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July 25, 2017
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The Rise of Jaguar



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The Rise of Jaguar

The Rise of Jaguar

By Barrie Price
About the Author

Hardback • 25 x 25cm • 176 pages • 265 mono pictures

ISBN: 9781904788270

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£ 37.50 + P&P (eBook prices vary, and delivery is free)

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Description

A serious in depth study of the growth of SS Cars Limited during the world's worst economic depression; the relationship with the Standard Motor Company
upon which success was based, together with a detailed technical survey covering the progression of design from 1928 to 1950.

Many hithertoo unknown facts disclosed and copiously illustrated with contemporary photographs.

Independent Reviews

Review from The Caravan Club Magazine, December 2008

The title says Jaguar, but if you've an interest in pre-war cars, their design, manufacture and marketing, immerse yourself in the numerous period illustrations and insightful text. From Swallow sidecars and special bodies to Standard-engined sports roadsters and saloons, SS Cars became a Bentley rival (internal memos plus letter between William Lyons and Rolls-Royce included), then leapt on to the iconic Jaguar brand ...
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Review from Jaguar Enthusiast, December 2006

Published earlier in the year, this work also covers the pushrod models but all of them from the Swallow bodied cars, through SS and into the post-war Jaguar models up to the including Mark V.

Published by Veloce and written by Barrie Price(established motoring enthusiast who still owns the assets of the Lea Francis Car Company), his excellent memories of the heady days of Standard and SS/Jaguar provide an excellent background to this book. In 176 pages, the informative text is supported by a significant number of black and white period photographs of the people, the cars and the works. At the end of the book there are reproductions of documentation from Rolls-Royce about their experiences when they purchased a Jaguar to establish how the company and the cars had quickly reached such popularity.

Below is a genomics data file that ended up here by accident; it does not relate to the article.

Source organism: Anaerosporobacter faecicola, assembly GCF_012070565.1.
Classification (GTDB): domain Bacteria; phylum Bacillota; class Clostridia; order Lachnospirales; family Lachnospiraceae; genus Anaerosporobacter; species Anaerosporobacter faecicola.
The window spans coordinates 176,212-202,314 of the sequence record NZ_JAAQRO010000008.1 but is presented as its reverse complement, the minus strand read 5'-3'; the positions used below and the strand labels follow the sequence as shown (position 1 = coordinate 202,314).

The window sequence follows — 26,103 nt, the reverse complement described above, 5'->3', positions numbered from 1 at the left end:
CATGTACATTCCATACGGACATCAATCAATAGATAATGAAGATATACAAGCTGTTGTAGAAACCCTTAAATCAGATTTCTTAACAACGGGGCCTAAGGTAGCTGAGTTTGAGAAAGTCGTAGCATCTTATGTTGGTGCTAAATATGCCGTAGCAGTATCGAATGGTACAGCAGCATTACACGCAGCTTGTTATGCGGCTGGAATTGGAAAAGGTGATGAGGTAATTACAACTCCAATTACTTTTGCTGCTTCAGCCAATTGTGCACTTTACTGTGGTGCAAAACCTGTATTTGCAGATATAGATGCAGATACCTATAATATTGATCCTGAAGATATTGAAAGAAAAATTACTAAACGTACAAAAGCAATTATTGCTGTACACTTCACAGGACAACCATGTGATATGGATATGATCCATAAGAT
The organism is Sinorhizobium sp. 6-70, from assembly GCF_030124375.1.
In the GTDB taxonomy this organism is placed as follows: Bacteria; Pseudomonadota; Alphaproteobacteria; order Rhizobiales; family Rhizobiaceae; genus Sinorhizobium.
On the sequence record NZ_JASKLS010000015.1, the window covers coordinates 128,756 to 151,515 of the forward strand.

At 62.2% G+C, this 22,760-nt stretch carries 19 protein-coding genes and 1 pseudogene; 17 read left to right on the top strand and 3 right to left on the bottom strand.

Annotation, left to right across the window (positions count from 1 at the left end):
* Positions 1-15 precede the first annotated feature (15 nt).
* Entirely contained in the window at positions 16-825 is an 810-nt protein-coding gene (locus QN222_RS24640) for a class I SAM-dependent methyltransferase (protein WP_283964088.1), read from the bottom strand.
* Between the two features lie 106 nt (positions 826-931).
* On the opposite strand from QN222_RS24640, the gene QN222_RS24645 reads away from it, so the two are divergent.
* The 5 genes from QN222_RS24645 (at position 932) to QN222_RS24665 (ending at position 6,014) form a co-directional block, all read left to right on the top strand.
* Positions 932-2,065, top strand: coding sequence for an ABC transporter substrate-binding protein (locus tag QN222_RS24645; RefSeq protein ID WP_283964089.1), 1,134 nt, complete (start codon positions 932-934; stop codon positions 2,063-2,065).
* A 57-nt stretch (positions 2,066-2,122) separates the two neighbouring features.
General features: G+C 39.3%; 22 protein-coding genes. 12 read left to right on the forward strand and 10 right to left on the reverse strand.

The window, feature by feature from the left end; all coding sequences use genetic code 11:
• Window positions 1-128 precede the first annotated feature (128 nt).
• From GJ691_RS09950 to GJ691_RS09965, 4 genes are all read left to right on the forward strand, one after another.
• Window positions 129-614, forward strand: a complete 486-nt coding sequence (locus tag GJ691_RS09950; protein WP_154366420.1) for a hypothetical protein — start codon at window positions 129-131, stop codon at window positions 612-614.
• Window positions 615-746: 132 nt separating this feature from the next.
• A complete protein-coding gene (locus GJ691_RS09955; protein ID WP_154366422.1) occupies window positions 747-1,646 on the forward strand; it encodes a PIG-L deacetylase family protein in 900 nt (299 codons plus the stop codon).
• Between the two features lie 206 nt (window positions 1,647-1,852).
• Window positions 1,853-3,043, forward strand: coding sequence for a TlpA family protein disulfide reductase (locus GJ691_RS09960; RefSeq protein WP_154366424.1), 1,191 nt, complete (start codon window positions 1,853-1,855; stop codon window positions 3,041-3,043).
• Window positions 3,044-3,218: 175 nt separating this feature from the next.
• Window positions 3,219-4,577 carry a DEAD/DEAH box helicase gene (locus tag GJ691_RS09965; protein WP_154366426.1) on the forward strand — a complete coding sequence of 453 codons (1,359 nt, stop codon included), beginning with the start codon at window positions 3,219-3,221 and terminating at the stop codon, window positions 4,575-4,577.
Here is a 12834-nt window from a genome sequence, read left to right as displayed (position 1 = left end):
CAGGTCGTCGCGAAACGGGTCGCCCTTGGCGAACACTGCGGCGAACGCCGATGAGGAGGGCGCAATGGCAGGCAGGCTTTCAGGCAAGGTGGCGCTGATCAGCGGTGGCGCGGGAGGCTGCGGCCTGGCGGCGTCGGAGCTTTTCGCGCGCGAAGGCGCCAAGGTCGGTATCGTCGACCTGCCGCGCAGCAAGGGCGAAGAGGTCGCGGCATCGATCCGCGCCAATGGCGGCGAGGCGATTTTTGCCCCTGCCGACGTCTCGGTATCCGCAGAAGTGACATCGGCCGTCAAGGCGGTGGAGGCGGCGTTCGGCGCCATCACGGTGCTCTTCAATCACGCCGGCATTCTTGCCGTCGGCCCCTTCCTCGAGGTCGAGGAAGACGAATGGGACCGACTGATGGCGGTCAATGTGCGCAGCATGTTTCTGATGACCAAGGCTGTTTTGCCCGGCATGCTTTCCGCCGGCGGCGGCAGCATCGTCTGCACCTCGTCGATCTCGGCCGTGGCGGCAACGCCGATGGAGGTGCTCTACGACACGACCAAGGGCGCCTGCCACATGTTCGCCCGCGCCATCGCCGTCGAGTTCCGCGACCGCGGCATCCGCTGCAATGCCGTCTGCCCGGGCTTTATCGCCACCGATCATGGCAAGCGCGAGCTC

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Review from The Jaguar Magazine, Edition 122, October 2005
Australia

Another surprise book from another author not necessarily associated with Jaguar. This one has turned out to be a gem of a book. Barrie Price is the owner of the Lea Francis marque, and a successful business man, but in this instance he clearly shows his broad knowledge, and dedication to a subject which has not been covered in great detail often before.

It is ironic that the purpose of this work is to show in words, photographs and by documentation, just how William Lyons and William Walmsley moved their business from Blackpool to Coventry, expanded at new premises in the suburb of Foleshill, brought on new swallow body styles, instigated their SS marque and grew the business intone which captivated motoring types around the world.

However, while that might all sound pretty straight forward, this book goes right to the heart of the many people Lyons had to deal with, often wrangle with and also socialised with.

An added bonus is the clear fact that the author knows a great deal also about Jaguar’s rival products of the time, and he makes very interesting comparisons with them. They include Avon and Ensign who both used Standard components like Lyons and Walmsley did.